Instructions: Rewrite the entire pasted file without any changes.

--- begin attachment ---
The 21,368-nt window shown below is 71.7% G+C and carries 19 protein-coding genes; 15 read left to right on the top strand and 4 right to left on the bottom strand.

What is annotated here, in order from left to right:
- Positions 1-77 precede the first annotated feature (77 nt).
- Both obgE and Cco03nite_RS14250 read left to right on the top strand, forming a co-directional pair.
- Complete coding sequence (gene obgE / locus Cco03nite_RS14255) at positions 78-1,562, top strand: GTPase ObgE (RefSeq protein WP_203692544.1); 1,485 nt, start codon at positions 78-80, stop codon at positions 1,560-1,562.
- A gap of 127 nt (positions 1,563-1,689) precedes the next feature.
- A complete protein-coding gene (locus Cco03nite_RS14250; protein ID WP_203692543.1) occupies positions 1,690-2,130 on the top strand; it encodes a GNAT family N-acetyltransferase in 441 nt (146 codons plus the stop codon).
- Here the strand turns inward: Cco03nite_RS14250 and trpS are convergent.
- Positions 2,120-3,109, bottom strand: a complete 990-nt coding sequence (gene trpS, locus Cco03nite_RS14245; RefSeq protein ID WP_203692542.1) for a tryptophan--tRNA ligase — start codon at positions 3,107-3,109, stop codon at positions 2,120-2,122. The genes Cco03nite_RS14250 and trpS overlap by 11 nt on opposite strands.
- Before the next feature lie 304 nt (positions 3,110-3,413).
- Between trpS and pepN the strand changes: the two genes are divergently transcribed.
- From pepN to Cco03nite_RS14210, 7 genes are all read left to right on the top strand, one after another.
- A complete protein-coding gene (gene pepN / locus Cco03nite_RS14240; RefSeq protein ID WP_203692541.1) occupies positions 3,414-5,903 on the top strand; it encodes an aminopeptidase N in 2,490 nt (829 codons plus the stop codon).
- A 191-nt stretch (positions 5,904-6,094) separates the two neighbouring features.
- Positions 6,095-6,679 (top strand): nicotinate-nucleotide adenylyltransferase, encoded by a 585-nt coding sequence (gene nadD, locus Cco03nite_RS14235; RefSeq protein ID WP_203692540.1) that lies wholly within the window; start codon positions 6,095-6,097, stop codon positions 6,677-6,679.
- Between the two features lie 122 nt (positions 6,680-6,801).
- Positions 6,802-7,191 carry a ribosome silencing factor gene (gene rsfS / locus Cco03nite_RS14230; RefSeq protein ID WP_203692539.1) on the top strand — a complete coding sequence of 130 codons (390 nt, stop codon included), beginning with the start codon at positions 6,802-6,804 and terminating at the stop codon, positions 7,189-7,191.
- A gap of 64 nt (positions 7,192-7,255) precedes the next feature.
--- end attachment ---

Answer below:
The 21,368-nt window shown below is 71.7% G+C and carries 19 protein-coding genes; 15 read left to right on the top strand and 4 right to left on the bottom strand.

What is annotated here, in order from left to right:
- Positions 1-77 precede the first annotated feature (77 nt).
- Both obgE and Cco03nite_RS14250 read left to right on the top strand, forming a co-directional pair.
- Complete coding sequence (gene obgE / locus Cco03nite_RS14255) at positions 78-1,562, top strand: GTPase ObgE (RefSeq protein WP_203692544.1); 1,485 nt, start codon at positions 78-80, stop codon at positions 1,560-1,562.
- A gap of 127 nt (positions 1,563-1,689) precedes the next feature.
- A complete protein-coding gene (locus Cco03nite_RS14250; protein ID WP_203692543.1) occupies positions 1,690-2,130 on the top strand; it encodes a GNAT family N-acetyltransferase in 441 nt (146 codons plus the stop codon).
- Here the strand turns inward: Cco03nite_RS14250 and trpS are convergent.
- Positions 2,120-3,109, bottom strand: a complete 990-nt coding sequence (gene trpS, locus Cco03nite_RS14245; RefSeq protein ID WP_203692542.1) for a tryptophan--tRNA ligase — start codon at positions 3,107-3,109, stop codon at positions 2,120-2,122. The genes Cco03nite_RS14250 and trpS overlap by 11 nt on opposite strands.
- Before the next feature lie 304 nt (positions 3,110-3,413).
- Between trpS and pepN the strand changes: the two genes are divergently transcribed.
- From pepN to Cco03nite_RS14210, 7 genes are all read left to right on the top strand, one after another.
- A complete protein-coding gene (gene pepN / locus Cco03nite_RS14240; RefSeq protein ID WP_203692541.1) occupies positions 3,414-5,903 on the top strand; it encodes an aminopeptidase N in 2,490 nt (829 codons plus the stop codon).
- A 191-nt stretch (positions 5,904-6,094) separates the two neighbouring features.
- Positions 6,095-6,679 (top strand): nicotinate-nucleotide adenylyltransferase, encoded by a 585-nt coding sequence (gene nadD, locus Cco03nite_RS14235; RefSeq protein ID WP_203692540.1) that lies wholly within the window; start codon positions 6,095-6,097, stop codon positions 6,677-6,679.
- Between the two features lie 122 nt (positions 6,680-6,801).
- Positions 6,802-7,191 carry a ribosome silencing factor gene (gene rsfS / locus Cco03nite_RS14230; RefSeq protein ID WP_203692539.1) on the top strand — a complete coding sequence of 130 codons (390 nt, stop codon included), beginning with the start codon at positions 6,802-6,804 and terminating at the stop codon, positions 7,189-7,191.
- A gap of 64 nt (positions 7,192-7,255) precedes the next feature.